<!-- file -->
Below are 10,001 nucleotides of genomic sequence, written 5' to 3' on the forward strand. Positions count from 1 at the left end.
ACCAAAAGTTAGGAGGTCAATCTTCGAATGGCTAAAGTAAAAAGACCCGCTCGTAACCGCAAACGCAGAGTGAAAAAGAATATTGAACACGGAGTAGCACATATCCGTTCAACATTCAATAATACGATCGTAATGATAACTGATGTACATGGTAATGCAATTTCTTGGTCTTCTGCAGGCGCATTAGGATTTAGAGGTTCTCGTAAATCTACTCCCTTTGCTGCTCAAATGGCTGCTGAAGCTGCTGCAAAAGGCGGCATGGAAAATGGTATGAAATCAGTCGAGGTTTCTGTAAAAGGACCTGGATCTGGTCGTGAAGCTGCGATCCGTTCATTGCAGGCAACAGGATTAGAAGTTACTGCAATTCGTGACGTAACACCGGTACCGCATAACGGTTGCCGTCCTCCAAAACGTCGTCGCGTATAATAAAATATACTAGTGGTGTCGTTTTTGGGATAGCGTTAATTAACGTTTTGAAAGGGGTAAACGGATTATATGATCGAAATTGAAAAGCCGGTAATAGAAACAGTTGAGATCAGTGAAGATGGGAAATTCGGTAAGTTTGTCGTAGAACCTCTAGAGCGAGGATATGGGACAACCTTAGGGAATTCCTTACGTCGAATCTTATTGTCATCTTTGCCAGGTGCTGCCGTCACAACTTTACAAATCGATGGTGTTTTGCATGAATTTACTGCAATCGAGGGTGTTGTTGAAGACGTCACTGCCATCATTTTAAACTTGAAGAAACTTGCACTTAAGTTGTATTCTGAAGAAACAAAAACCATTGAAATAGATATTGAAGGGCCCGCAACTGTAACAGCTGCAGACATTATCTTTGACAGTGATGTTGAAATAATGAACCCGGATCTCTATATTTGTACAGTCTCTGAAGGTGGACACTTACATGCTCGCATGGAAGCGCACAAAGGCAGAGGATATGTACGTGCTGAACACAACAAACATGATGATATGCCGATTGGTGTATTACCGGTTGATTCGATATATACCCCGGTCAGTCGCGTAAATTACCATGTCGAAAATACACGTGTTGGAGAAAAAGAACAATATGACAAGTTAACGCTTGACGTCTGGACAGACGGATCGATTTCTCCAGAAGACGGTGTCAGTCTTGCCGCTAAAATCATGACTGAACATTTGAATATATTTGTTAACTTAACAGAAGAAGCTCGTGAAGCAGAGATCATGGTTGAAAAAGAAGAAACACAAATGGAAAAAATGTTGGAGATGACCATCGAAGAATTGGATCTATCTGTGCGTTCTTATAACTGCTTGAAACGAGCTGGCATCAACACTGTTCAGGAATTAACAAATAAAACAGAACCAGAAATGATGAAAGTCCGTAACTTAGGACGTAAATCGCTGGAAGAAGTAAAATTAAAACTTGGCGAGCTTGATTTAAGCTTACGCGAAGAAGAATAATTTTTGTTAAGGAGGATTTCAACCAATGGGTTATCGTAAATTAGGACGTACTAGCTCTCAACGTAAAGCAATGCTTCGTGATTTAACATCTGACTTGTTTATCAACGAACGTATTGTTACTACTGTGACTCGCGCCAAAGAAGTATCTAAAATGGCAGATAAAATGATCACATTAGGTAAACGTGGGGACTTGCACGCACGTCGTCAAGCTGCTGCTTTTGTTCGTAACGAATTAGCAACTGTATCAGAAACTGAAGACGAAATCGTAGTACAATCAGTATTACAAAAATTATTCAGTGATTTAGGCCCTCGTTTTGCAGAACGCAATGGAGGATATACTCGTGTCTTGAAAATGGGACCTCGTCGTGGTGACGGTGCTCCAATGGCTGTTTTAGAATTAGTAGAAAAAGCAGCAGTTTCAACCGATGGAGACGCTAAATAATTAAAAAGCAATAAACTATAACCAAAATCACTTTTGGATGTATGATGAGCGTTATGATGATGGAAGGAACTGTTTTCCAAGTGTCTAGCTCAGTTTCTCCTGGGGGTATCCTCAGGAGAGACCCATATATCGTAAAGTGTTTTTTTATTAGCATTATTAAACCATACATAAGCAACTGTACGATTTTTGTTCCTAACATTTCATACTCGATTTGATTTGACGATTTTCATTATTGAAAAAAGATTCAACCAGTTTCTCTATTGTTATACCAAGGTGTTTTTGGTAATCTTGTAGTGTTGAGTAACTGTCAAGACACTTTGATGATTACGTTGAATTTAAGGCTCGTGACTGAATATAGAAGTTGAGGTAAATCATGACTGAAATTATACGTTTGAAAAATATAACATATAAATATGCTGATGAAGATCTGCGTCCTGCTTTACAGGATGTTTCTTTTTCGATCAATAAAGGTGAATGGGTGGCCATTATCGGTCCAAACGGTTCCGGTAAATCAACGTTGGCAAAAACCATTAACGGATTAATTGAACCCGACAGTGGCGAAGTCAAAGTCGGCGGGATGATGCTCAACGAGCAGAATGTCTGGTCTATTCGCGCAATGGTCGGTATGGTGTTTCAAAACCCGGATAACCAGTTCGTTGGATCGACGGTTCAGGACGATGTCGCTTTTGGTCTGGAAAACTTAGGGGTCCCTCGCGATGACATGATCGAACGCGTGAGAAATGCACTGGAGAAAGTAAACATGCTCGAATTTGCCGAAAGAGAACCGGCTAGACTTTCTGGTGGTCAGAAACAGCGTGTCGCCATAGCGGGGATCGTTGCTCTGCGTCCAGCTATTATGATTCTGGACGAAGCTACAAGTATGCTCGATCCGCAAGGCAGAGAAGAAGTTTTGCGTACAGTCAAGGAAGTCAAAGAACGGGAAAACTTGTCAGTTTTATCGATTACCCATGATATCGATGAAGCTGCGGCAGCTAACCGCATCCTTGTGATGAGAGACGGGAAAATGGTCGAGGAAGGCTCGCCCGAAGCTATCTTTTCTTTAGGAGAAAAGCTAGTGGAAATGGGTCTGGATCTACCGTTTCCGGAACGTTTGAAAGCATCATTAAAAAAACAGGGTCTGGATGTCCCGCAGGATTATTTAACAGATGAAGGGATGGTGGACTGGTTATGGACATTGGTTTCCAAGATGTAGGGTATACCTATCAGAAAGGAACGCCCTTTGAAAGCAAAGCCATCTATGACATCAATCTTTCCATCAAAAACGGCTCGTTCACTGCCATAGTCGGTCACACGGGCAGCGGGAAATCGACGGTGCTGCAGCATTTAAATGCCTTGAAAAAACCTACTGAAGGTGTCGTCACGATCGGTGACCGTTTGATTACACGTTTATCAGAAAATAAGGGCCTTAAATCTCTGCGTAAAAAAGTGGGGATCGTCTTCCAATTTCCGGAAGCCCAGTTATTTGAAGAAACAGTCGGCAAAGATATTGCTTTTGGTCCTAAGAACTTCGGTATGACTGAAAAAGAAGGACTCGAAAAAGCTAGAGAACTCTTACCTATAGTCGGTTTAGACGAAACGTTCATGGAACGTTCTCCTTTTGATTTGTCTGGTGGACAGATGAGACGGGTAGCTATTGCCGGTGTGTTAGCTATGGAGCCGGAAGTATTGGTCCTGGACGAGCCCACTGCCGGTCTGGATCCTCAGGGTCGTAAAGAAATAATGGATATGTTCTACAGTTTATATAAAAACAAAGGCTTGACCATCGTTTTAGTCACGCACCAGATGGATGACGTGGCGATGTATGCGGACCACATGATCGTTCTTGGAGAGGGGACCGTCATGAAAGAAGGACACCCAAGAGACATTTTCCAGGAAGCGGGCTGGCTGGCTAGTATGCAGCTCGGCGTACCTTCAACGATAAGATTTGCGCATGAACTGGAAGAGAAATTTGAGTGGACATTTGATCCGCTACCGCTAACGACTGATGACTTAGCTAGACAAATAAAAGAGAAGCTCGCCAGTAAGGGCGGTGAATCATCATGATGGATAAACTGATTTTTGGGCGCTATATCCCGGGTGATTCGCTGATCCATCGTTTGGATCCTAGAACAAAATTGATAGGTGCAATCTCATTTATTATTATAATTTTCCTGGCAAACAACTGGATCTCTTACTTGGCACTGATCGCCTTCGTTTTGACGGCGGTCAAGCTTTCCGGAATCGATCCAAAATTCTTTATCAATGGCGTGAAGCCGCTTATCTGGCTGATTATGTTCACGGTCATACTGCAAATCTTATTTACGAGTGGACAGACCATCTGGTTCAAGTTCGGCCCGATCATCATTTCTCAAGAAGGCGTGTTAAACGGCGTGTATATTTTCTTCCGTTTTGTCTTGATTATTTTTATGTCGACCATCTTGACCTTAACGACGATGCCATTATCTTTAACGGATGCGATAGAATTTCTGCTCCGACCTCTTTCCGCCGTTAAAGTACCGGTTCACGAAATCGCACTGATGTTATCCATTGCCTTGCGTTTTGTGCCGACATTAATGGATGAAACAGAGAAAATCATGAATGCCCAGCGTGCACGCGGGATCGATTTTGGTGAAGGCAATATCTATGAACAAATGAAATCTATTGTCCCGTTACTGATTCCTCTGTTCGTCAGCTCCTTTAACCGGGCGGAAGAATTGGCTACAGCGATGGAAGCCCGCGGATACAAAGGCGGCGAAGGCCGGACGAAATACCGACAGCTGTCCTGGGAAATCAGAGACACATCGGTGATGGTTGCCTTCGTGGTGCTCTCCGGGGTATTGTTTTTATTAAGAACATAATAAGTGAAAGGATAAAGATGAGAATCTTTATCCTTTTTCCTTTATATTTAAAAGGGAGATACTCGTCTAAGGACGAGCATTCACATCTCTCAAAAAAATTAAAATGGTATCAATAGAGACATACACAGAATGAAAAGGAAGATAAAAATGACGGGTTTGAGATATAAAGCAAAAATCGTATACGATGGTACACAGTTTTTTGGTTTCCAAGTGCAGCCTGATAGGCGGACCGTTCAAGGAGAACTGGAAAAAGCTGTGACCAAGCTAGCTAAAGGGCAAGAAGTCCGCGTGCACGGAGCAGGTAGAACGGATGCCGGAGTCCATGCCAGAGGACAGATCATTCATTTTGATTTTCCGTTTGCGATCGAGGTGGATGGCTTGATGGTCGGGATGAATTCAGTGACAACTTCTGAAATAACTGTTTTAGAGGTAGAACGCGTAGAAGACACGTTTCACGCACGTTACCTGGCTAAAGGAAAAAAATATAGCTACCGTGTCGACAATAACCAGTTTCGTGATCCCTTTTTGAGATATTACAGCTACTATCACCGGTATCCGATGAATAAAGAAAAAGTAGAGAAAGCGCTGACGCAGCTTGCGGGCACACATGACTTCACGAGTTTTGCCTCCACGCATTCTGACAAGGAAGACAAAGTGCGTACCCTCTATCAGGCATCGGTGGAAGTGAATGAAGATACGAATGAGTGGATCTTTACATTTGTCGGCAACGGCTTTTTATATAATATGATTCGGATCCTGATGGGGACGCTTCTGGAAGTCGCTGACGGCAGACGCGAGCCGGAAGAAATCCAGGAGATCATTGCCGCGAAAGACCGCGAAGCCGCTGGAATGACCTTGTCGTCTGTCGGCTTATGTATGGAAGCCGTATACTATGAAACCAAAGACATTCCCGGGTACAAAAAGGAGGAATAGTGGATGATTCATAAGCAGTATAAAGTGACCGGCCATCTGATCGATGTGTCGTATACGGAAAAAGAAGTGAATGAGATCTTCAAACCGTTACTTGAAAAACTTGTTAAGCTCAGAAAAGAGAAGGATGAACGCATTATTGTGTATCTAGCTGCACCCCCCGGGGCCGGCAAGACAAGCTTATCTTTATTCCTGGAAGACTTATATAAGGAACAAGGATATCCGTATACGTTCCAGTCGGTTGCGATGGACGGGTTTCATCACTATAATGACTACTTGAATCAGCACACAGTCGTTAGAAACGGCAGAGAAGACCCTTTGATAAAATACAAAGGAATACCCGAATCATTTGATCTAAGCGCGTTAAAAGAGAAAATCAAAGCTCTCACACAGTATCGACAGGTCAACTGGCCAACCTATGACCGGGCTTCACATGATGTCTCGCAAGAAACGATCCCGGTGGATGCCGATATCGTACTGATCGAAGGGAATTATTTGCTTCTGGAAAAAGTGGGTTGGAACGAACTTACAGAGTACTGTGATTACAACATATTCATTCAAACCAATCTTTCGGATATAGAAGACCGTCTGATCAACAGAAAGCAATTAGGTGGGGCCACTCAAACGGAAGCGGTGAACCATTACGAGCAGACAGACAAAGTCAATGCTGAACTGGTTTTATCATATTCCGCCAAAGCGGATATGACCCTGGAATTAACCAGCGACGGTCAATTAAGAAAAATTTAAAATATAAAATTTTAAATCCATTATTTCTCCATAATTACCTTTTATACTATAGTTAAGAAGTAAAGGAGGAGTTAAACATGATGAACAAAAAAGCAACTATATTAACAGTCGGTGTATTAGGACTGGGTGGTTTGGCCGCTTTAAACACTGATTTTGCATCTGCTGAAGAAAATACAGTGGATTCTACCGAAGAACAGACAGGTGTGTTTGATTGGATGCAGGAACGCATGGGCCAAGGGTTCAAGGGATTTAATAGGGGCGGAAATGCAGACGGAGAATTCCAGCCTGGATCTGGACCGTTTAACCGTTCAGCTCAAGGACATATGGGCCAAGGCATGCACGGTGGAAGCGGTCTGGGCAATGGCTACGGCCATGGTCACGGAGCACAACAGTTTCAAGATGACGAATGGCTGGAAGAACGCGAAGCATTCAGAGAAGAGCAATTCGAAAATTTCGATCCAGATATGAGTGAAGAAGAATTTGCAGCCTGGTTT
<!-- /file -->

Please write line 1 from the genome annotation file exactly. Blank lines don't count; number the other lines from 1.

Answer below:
Below are 10,001 nucleotides of genomic sequence, written 5' to 3' on the forward strand. Positions count from 1 at the left end.